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Hullabaloo


Sunday, April 22, 2018

 

On Earth Day, just one word

by Tom Sullivan

Besides alarming data about the rapidity of melting in Greenland and Antarctica, and the disappearance of sea ice in the Arctic, Vox has a rundown of some significant environmental stories, both hopeful and not, you may have missed since last year. But Vox begins with a problem thought larger now than a year ago.

Punctuating the moment is the dead sperm whale that washed ashore in southern Spain last week with 64 pounds of garbage in its stomach. Most of it plastic, but also rope, netting and other junk.

Vox explains:

The plastic crisis is a truly global one, and the numbers are staggering: A 2015 study found that between 4.8 and 12.7 million metric tons of plastic makes it into the ocean from land each year. By 2050, there will be more plastic than fish in the ocean by weight.

Since plastic is synthetic, there are few natural processes that break it down, allowing bags, straws, and packaging to linger for decades if not centuries. And we’re not very good at containing it to landfills. About 32 percent of plastics make out into nature, where it often end up in the bellies of fish, birds, and whales. And, as it turns out, potentially in our stomachs too.
The New Republic adds:
This threat demands the type of aggressive action that only certain groups and countries are taking. After the dead sperm whale was discovered in Spain, the government launched a widespread awareness and cleanup campaign. Canada is using its presidency of the G-7 this year to push for international action on plastic pollution. In America, nearly 2,000 restaurants and organizations have banned straws or implemented a straws-only-upon-request policy, according to a July report in The Washington Post.
Cleanup will take more than banning plastic straws, staff writer Emily Atkin found at a pre-screening of the final episode of BBC’s Blue Planet II. It's focus was not about damage to undersea life:
It was about the vast damage humans are doing to the ocean. In one scene, a scientist comes upon the bloody carcass of an Albatross chick whose stomach was punctured by a toothpick. “Something as small as that has managed to kill the bird,” she said. “It’s really sad to see.” Later, the episode documented the story of a baby dolphin, discovered dead after drinking her own mother’s milk. Her milk, researchers found, was contaminated with microplastics.

Four years ago, the Guardian called microplastics "the biggest environmental problem you've never heard of." Mary Catherine O'Connor, co-founder of Climate Confidential, wrote:

Ecologist Mark Browne knew he’d found something big when, after months of tediously examining sediment along shorelines around the world, he noticed something no one had predicted: fibers. Everywhere. They were tiny and synthetic and he was finding them in the greatest concentration near sewage outflows. In other words, they were coming from us.

In fact, 85% of the human-made material found on the shoreline were microfibers, and matched the types of material, such as nylon and acrylic, used in clothing.

It is not news that microplastic – which the National Oceanic and Atmospheric Administration defines as plastic fragments 5mm or smaller – is ubiquitous in all five major ocean gyres. And numerous studies have shown that small organisms readily ingest microplastics, introducing toxic pollutants to the food chain.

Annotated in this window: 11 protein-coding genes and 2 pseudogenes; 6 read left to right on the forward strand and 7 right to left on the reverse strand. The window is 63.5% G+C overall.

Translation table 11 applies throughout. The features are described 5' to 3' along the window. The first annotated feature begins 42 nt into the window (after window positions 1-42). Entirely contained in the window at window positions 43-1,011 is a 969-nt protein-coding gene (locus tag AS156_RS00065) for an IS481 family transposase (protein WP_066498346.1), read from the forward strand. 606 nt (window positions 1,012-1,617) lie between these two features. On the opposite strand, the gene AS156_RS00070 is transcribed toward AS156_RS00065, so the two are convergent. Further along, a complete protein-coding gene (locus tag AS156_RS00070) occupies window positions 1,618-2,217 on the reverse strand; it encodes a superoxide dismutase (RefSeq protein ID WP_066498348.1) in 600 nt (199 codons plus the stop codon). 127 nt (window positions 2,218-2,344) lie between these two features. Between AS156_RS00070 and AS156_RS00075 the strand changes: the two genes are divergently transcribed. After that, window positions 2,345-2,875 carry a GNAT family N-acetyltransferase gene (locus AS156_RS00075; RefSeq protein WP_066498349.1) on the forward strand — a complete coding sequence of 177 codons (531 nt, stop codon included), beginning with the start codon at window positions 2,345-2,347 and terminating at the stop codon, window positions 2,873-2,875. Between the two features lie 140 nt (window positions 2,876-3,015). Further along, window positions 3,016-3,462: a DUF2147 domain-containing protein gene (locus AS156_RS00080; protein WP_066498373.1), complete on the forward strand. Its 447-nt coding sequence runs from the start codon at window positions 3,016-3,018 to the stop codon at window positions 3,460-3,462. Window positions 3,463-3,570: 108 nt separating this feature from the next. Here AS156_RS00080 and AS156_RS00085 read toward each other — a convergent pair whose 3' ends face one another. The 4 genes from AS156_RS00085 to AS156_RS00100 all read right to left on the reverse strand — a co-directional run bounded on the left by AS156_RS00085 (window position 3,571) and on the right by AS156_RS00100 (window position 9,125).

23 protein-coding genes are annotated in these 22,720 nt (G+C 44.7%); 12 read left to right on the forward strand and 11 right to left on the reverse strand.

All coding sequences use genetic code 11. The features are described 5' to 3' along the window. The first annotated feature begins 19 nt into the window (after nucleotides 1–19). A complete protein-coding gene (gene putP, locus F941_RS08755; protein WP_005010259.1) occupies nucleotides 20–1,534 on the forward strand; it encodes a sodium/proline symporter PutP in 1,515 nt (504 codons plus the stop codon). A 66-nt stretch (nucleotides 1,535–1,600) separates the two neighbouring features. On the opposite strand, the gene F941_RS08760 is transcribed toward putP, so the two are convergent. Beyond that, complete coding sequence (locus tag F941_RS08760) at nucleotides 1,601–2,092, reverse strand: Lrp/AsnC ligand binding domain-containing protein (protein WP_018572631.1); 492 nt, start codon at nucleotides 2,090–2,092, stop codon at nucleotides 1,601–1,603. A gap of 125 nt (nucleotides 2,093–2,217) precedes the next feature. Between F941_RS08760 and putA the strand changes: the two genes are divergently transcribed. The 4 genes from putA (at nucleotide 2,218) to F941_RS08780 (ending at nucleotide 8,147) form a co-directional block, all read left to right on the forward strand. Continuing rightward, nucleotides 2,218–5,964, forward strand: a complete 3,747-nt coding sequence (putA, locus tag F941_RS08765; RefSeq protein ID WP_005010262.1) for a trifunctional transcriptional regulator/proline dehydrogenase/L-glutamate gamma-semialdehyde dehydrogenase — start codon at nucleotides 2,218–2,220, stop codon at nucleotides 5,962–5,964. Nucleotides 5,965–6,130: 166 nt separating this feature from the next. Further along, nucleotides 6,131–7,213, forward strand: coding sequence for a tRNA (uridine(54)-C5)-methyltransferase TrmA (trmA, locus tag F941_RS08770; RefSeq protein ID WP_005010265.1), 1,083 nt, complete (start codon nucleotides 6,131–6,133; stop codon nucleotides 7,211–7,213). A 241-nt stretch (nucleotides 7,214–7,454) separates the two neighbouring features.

They also find their way into drinking water. Browne laundered a polyester fleece jacket through the wash and filtered 1,900 fibers from the wastewater (this writer types, looking over at the one hanging on the back of the door). In 2015, Patagonia commissioned a study:
The study, performed by graduate students at the Bren School of Environmental Science and Management at the University of California, Santa Barbara, found that during laundering, a single fleece jacket sheds as many as 250,000 synthetic fibers—significantly more than the 1,900 fibers Browne first recorded. Based on an estimate of consumers across the world laundering 100,000 Patagonia jackets each year, the amount of fibers being released into public waterways is equivalent to the amount of plastic in up to 11,900 grocery bags.
Keeping us all living in the style to which we have become accustomed is seriously fouling the only habitable planet we have. Vox reports that researchers have discovered a batch of seven Earth-sized planets in the habitable zone of dwarf star Trappist-1. MEarth Project found another Earth-like planet, LHS1140b, orbiting a nearby star a fifth the size of our own. But, "Trappist-1 is 40 light-years (12 parsecs) away from us. LHS1140b is also about 40 light years off. It would take eons to get there." So let's not foul the planet we have in the hand for one somewhere in the cosmic bush. Humans might need it a few years longer. The wildlife, longer still.

Google's Earth Day 2018 doodle is a video featuring a well-regarded fan of wildlife, ethologist, conservationist, and activist, Jane Goodall:

"Every single individual matters. Every single individual makes some impact on the planet every single day," Goodall believes. "And we have a choice as to what kind of difference we are going to make."

We don't have an alternative planet, but we do have a few alternatives right here, including alternatives this November to the people currently misleading us.

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For The Win 2018 is ready for download. Request a copy of my county-level election mechanics primer at tom.bluecentury at gmail.